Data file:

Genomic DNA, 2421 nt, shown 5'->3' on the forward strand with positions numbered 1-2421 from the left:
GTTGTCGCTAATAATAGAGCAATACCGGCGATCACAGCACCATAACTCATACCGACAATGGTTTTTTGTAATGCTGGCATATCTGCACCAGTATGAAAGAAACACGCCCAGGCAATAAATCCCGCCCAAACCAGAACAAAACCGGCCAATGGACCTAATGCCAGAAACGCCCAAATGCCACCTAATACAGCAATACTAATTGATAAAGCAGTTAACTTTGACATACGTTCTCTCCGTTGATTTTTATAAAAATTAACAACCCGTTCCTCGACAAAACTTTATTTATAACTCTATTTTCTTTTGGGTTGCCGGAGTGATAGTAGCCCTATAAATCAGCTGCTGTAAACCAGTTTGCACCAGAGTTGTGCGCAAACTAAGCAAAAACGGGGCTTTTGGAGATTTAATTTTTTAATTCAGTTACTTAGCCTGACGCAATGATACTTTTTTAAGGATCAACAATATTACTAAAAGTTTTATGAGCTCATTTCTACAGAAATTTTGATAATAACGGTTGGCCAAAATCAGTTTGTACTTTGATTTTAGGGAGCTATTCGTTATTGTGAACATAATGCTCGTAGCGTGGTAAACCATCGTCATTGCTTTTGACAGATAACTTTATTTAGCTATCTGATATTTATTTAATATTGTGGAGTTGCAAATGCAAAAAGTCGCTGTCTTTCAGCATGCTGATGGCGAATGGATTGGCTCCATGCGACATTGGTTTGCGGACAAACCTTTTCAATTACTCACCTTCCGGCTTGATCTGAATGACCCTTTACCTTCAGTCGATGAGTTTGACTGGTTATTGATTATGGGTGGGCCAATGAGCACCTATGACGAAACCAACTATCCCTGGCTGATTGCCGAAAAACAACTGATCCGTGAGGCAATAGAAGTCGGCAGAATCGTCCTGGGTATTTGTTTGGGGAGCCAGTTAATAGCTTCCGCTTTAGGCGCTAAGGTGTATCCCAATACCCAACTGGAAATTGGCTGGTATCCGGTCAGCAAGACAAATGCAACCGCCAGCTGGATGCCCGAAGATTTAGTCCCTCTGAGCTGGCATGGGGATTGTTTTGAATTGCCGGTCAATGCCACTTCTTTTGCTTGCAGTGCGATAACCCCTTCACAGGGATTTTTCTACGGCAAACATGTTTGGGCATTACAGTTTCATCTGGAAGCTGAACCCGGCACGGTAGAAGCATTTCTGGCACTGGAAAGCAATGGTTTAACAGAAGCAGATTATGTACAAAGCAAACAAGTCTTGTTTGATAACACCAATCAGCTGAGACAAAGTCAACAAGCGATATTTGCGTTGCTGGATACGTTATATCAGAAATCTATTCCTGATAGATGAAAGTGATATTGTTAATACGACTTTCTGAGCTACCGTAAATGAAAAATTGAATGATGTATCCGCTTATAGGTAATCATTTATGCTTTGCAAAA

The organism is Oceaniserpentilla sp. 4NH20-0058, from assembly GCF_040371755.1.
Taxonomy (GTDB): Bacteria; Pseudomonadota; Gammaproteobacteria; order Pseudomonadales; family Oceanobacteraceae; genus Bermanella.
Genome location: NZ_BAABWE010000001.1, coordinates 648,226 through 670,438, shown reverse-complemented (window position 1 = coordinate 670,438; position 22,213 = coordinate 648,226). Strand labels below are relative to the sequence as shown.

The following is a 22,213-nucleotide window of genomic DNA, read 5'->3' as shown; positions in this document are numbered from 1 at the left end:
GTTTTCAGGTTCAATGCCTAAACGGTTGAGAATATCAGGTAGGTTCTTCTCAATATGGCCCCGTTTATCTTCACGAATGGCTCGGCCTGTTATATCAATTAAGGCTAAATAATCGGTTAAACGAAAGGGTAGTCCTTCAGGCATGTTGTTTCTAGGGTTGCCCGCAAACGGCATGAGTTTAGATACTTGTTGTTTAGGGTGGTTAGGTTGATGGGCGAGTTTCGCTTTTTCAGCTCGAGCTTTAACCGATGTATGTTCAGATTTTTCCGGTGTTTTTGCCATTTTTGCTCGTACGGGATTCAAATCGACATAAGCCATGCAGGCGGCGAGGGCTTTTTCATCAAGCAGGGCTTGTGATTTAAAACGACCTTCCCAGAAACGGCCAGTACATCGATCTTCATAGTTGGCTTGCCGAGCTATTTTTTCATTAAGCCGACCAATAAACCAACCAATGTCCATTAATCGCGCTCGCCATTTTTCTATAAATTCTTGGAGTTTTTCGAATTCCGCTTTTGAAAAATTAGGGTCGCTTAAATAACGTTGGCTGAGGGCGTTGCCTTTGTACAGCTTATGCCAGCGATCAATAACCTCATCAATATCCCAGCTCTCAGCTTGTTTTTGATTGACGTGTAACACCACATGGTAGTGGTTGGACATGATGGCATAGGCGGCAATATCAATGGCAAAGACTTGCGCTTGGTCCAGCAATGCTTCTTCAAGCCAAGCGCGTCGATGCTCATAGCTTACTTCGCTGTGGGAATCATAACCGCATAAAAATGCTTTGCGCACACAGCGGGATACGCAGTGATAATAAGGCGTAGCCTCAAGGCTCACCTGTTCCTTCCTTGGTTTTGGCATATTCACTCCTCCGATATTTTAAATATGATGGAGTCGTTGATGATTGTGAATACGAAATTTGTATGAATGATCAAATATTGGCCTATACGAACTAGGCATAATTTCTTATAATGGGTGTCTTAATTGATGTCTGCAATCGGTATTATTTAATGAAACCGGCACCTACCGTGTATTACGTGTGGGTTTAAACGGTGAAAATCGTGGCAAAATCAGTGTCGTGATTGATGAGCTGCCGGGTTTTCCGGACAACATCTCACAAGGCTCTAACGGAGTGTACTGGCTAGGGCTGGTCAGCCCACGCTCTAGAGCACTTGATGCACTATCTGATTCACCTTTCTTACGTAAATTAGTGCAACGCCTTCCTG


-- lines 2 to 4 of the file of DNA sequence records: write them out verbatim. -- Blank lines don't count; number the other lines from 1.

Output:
GTTGTCGCTAATAATAGAGCAATACCGGCGATCACAGCACCATAACTCATACCGACAATGGTTTTTTGTAATGCTGGCATATCTGCACCAGTATGAAAGAAACACGCCCAGGCAATAAATCCCGCCCAAACCAGAACAAAACCGGCCAATGGACCTAATGCCAGAAACGCCCAAATGCCACCTAATACAGCAATACTAATTGATAAAGCAGTTAACTTTGACATACGTTCTCTCCGTTGATTTTTATAAAAATTAACAACCCGTTCCTCGACAAAACTTTATTTATAACTCTATTTTCTTTTGGGTTGCCGGAGTGATAGTAGCCCTATAAATCAGCTGCTGTAAACCAGTTTGCACCAGAGTTGTGCGCAAACTAAGCAAAAACGGGGCTTTTGGAGATTTAATTTTTTAATTCAGTTACTTAGCCTGACGCAATGATACTTTTTTAAGGATCAACAATATTACTAAAAGTTTTATGAGCTCATTTCTACAGAAATTTTGATAATAACGGTTGGCCAAAATCAGTTTGTACTTTGATTTTAGGGAGCTATTCGTTATTGTGAACATAATGCTCGTAGCGTGGTAAACCATCGTCATTGCTTTTGACAGATAACTTTATTTAGCTATCTGATATTTATTTAATATTGTGGAGTTGCAAATGCAAAAAGTCGCTGTCTTTCAGCATGCTGATGGCGAATGGATTGGCTCCATGCGACATTGGTTTGCGGACAAACCTTTTCAATTACTCACCTTCCGGCTTGATCTGAATGACCCTTTACCTTCAGTCGATGAGTTTGACTGGTTATTGATTATGGGTGGGCCAATGAGCACCTATGACGAAACCAACTATCCCTGGCTGATTGCCGAAAAACAACTGATCCGTGAGGCAATAGAAGTCGGCAGAATCGTCCTGGGTATTTGTTTGGGGAGCCAGTTAATAGCTTCCGCTTTAGGCGCTAAGGTGTATCCCAATACCCAACTGGAAATTGGCTGGTATCCGGTCAGCAAGACAAATGCAACCGCCAGCTGGATGCCCGAAGATTTAGTCCCTCTGAGCTGGCATGGGGATTGTTTTGAATTGCCGGTCAATGCCACTTCTTTTGCTTGCAGTGCGATAACCCCTTCACAGGGATTTTTCTACGGCAAACATGTTTGGGCATTACAGTTTCATCTGGAAGCTGAACCCGGCACGGTAGAAGCATTTCTGGCACTGGAAAGCAATGGTTTAACAGAAGCAGATTATGTACAAAGCAAACAAGTCTTGTTTGATAACACCAATCAGCTGAGACAAAGTCAACAAGCGATATTTGCGTTGCTGGATACGTTATATCAGAAATCTATTCCTGATAGATGAAAGTGATATTGTTAATACGACTTTCTGAGCTACCGTAAATGAAAAATTGAATGATGTATCCGCTTATAGGTAATCATTTATGCTTTGCAAAA

The organism is Oceaniserpentilla sp. 4NH20-0058, from assembly GCF_040371755.1.
Taxonomy (GTDB): Bacteria; Pseudomonadota; Gammaproteobacteria; order Pseudomonadales; family Oceanobacteraceae; genus Bermanella.